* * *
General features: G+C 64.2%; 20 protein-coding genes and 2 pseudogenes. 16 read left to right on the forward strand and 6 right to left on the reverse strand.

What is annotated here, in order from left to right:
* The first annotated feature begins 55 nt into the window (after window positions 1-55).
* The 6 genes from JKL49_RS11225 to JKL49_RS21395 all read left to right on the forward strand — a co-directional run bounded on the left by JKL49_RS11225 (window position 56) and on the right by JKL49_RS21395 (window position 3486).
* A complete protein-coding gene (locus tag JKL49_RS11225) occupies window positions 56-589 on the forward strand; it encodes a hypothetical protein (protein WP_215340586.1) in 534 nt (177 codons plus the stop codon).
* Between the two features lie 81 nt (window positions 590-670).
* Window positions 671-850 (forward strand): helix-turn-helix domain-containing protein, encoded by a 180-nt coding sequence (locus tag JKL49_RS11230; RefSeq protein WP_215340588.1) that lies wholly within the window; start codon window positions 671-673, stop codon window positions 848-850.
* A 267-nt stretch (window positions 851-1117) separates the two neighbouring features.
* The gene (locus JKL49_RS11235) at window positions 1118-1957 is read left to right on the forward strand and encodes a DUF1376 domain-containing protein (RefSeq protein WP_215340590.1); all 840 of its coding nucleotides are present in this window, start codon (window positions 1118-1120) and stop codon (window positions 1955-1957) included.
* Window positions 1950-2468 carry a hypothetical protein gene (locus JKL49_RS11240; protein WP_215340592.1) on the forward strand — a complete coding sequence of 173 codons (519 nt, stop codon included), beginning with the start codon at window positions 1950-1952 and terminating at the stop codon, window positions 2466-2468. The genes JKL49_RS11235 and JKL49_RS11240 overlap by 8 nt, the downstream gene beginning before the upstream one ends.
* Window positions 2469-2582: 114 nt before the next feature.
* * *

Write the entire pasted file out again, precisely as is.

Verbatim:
General features: G+C 64.2%; 20 protein-coding genes and 2 pseudogenes. 16 read left to right on the forward strand and 6 right to left on the reverse strand.

What is annotated here, in order from left to right:
* The first annotated feature begins 55 nt into the window (after window positions 1-55).
* The 6 genes from JKL49_RS11225 to JKL49_RS21395 all read left to right on the forward strand — a co-directional run bounded on the left by JKL49_RS11225 (window position 56) and on the right by JKL49_RS21395 (window position 3486).
* A complete protein-coding gene (locus tag JKL49_RS11225) occupies window positions 56-589 on the forward strand; it encodes a hypothetical protein (protein WP_215340586.1) in 534 nt (177 codons plus the stop codon).
* Between the two features lie 81 nt (window positions 590-670).
* Window positions 671-850 (forward strand): helix-turn-helix domain-containing protein, encoded by a 180-nt coding sequence (locus tag JKL49_RS11230; RefSeq protein WP_215340588.1) that lies wholly within the window; start codon window positions 671-673, stop codon window positions 848-850.
* A 267-nt stretch (window positions 851-1117) separates the two neighbouring features.
* The gene (locus JKL49_RS11235) at window positions 1118-1957 is read left to right on the forward strand and encodes a DUF1376 domain-containing protein (RefSeq protein WP_215340590.1); all 840 of its coding nucleotides are present in this window, start codon (window positions 1118-1120) and stop codon (window positions 1955-1957) included.
* Window positions 1950-2468 carry a hypothetical protein gene (locus JKL49_RS11240; protein WP_215340592.1) on the forward strand — a complete coding sequence of 173 codons (519 nt, stop codon included), beginning with the start codon at window positions 1950-1952 and terminating at the stop codon, window positions 2466-2468. The genes JKL49_RS11235 and JKL49_RS11240 overlap by 8 nt, the downstream gene beginning before the upstream one ends.
* Window positions 2469-2582: 114 nt before the next feature.